Paul Brown of the Bluegrass Kentucky Fairness Alliance responded in the Lexington Herald-Leader today to my piece on UK's proposal to provide domestic partner benefits. Needless to say, he didn't like the piece.
This is a great load off of my mind.
Brown makes several criticisms of my original article. He says first that I failed to back up my arguments. "[H]e fails," says Brown of my piece, "to provide much evidence to back up his arguments..."
My argument was that the University of Kentucky would make better use of its time and resources by trying to solve real problems like classes that are too big and professors' salaries that are too low. I listed the size of several freshman classes, some of which boasted over 600 students, and I pointed out that faculty salaries were 89 percent of UK's benchmark schools.
What other evidence does Brown need? Does he think these things are less important than domestic parther benefits policies?
Brown says, "Unfortunately, those issues [class sizes and staff salaries] have zero to do with domestic partner benefits." Actually they have a whole lot to do with each other if you are trying to set your priorities as an institution. The whole point of my piece was that, while Todd other supporters of this policy somehow think this is going to gain them favor with organizations that rank schools (which they won't), there are other more pressing problems that are not being dealt with that rankings agencies really do care about.
He says, "Truthfully, we don't know to what school of thought either UK President Lee Todd or the staffs of school-ranking organizations subscribe." We don't? Todd has expressed himself several times on this issue. When he first came to UK he said his own company had such a policy and that he saw no reason UK shouldn't have one as well. And we certainly know where school rankings organizations stand in regard to the relative importance of benefits for live-in sexual partners and class sizes. In fact, the U.S. News and World Report criteria include nothing about domestic partner benefits policies. They do, however, include class size as a major factor in their rankings decisions.
Brown also takes issue with my terminology. "Suggesting that domestic partners are merely 'live-in sexual partners' is reprehensible," he says. It's not reprehensible, it's accurate--and honest. The single and only qualification for receiving domestic partner benefits is that you be having sex with the person you are claiming as a domestic partner. Period. If not, then we can all sign up our best friends who happen to be rooming with us.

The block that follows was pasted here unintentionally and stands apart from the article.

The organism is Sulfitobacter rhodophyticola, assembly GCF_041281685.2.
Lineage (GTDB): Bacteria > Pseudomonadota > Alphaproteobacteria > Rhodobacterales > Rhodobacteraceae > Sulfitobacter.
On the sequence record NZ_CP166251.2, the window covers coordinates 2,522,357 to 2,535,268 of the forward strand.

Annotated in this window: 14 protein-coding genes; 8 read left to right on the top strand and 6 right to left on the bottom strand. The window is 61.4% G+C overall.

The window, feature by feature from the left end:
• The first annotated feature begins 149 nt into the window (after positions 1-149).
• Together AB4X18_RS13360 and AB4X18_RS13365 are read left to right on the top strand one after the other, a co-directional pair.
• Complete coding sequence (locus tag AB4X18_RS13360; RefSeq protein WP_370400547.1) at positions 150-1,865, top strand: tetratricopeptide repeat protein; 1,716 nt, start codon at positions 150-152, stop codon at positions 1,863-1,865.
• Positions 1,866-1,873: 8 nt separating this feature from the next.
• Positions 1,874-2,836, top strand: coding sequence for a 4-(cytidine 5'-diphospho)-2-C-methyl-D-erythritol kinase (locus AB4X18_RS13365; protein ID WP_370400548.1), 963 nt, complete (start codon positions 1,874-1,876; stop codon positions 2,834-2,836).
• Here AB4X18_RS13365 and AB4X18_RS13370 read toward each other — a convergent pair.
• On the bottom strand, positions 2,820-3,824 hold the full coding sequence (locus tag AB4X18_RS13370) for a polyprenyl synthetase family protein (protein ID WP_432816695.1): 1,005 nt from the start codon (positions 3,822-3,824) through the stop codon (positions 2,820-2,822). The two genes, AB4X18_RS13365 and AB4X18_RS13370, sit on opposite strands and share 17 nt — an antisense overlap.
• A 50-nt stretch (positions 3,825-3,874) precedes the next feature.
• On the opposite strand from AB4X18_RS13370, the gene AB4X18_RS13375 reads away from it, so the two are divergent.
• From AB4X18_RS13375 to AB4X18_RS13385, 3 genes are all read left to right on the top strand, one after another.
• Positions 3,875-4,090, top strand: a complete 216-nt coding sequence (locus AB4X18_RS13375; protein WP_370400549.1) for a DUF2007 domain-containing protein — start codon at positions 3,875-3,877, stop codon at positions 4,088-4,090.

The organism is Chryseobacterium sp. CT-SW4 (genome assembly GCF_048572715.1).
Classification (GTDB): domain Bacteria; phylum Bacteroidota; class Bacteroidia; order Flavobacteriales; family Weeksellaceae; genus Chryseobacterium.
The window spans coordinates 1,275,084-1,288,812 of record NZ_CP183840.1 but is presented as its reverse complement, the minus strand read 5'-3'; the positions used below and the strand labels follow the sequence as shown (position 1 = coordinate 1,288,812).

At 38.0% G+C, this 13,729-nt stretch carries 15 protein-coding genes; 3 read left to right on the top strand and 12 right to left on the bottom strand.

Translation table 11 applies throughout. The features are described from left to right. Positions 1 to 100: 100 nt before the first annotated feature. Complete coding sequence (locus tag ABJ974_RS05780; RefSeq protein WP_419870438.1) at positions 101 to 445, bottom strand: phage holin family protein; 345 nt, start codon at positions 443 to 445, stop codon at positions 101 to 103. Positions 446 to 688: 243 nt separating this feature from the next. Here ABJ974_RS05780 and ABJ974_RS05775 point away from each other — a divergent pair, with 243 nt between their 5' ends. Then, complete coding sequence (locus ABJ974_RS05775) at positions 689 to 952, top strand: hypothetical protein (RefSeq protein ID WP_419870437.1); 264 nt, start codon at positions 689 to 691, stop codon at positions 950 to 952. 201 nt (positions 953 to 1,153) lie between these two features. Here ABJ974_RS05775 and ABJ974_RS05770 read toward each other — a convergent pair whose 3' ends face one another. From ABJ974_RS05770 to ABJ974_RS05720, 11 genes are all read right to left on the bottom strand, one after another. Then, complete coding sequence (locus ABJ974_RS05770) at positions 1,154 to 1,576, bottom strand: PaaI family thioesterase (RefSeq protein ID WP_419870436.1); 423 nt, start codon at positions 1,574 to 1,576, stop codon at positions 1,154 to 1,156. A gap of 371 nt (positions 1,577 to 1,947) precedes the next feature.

Is Brown really denying this?
Brown goes through laundry list of things he says domestic partners do together: "These partners own houses together. They go to work in the morning and come home to each other at night. They cook dinner together, split the household chores, divide the bills, share the yard work, watch TV together and fall asleep together." The appropriate response to which is, "So what?" None of these things qualifies you for benefits under a domestic partner program.
So let's say this clearly one more time: you can't get benefits under domestic partner programs unless you are having sex with the person who wishes to qualify.
And Brown accused me of bring up extraneous issues?
Finally, Brown says that benefits for live-in sexual partners will help UK's students. His argument? That they will "attract a more diverse, talented faculty." Well let's take these two things in turn. Let's start with "diverse". Well, if by diverse you mean that UK's faculty will have more people who are living in non-married sexual relationships with each other, then, yes, the faculty will be more diverse. But how does this help students?
Does Brown think that if we surveyed UK parents, they would agree that having more faculty living in non-married sexual relationships helps their children learn? I seriously doubt it. In fact, a good portion of them would think that UK was a less attractive place, not a more attractive one, to send their kids.
And what about "talented"? Will benefits for live-in sexual partners help UK attract a more "talented" faculty? How? Brown claimed my editorial presented no evidence for my argument (which, in fact it did). What is Brown's evidence for this claim? What study has shown that these policies do what their advocates claim? Where is it?
It doesn't exist, and Brown knows it.
There is no proof that domestic partner benefit policies will attract more talented faculty. None. There is no study. No research. Not a single solitary piece of evidence.
Where is your evidence, Mr. Brown? Don't bother getting back to me until you can produce it.
Oh, and by the way, I'm not holding my breath.